Where an enforcement mechanism requires corporate competitors to raise concerns about each other to a third party monitor or government agency, there is a risk that none will take such action for fear of upsetting the market in which they all operate. In such cases the mechanism may fail and as a result the Collective Action initiative may also not succeed. The best way to address such a scenario is to have a strong basis of trust between the stakeholders, and a good rapport with the external facilitator who may or may not be the monitor. The mechanism will work if there is a forum for dialogue and even confrontation to address possible breaches of an initiative, moderated by a trusted facilitator. This is why some of the more successful Collective Action initiatives are a sustained commitment that are developed over time and which also allot time for regular meetings in person.
Enforcement through High Level Reporting Mechanisms
The High Level Reporting Mechanism (HLRM) in Colombia presents another form of ‘enforcement mechanism’ in Collective Action, requiring pre-selected bidders for certain designated infrastructure projects to sign up to an integrity pact type commitment. The HLRM is however, more than an integrity pact arrangement and presents an interesting study of an enforcement mechanism as a tool rather than a legal remedy, to ensure the procurement process continues even in the event of allegations of breaches of the pact. The enforcement element is thus more of an enabling mechanism, offering a win-win for all involved.
The Colombian HLRM example represents a shift away from solely punitive approaches that can end up stymying the procurement procedure and involving the parties in protracted legal proceedings. Instead, the novelty of the HLRM process lies in the ad-hoc committee that has been established to receive complaints that bidders (or potentially others) in the procurement process can raise. The committee in the Colombian example consists of just four experts: in criminal law, civil engineering, business structures, and public procurement. The bidders can raise technical issues, problems of extortion and of course allegations of bribery by their competitors in the tender process, with the committee’s recommendations transmitted back to the Secretary of Transparency, thereby offering a quick and solution oriented process. If the prosecution authorities do need to be involved, then appropriate referrals will be carried out.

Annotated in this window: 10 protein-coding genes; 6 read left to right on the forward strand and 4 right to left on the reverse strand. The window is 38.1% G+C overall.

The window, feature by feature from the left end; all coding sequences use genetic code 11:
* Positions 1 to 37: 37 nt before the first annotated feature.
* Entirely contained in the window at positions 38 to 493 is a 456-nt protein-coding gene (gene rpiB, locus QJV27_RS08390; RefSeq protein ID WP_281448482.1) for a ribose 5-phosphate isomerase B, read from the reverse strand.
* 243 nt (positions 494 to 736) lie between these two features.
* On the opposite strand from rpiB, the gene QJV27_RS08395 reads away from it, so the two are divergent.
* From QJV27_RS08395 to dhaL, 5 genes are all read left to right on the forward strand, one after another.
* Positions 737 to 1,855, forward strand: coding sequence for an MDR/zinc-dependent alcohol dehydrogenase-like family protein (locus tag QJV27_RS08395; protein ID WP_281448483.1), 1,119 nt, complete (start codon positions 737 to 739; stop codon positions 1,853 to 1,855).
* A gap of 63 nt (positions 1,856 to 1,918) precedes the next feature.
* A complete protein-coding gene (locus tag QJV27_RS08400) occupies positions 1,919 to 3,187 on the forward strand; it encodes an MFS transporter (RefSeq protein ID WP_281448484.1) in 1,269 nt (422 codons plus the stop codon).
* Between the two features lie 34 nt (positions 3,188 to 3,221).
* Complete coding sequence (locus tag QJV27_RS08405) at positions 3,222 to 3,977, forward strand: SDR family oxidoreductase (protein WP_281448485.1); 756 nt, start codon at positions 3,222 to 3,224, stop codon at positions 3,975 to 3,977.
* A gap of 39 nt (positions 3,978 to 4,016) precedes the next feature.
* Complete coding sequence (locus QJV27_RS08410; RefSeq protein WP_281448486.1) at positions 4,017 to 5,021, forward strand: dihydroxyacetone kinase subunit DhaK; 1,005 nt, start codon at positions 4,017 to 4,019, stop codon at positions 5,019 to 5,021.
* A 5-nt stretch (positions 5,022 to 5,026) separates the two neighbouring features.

The HLRM reporting procedure is in itself part of the remedy in that it starts a process that aims to keep the procurement procedures running, instead of bringing them to a halt. As such, this feature may help to incentivize companies to participate actively, rather than just depositing a complaint, then waiting for the outcome in enforcement terms and possibly delaying or stopping the tender process altogether.
More generally, the participatory and voluntary characteristics of Collective Action are not only its distinctive features but also its strengths; otherwise signing up to a no-bribes pledge or a similar type of agreement in the context of a government procurement process would be nothing more than just another formal requirement that has to be acknowledged. Given these two basic characteristics, the notion that companies find enforcement mechanisms burdensome becomes less credible; companies enter such arrangements with their eyes open, and knowing that they can influence the process through their participation.
In future, it is likely that the number of Collective Action initiatives that are based on positive incentives, such as white listing or preferential treatment for companies participating in these types of commitments, should increase. There are many examples where enforcement is based on incentives, and hopefully these will continue to grow in number.
The question as to how burdensome enforcement mechanisms really are to all stakeholders would be a worthy area of more research. This would help to establish the business case for companies considering whether to join a Collective Action initiative and also to bolster wider support for such approaches.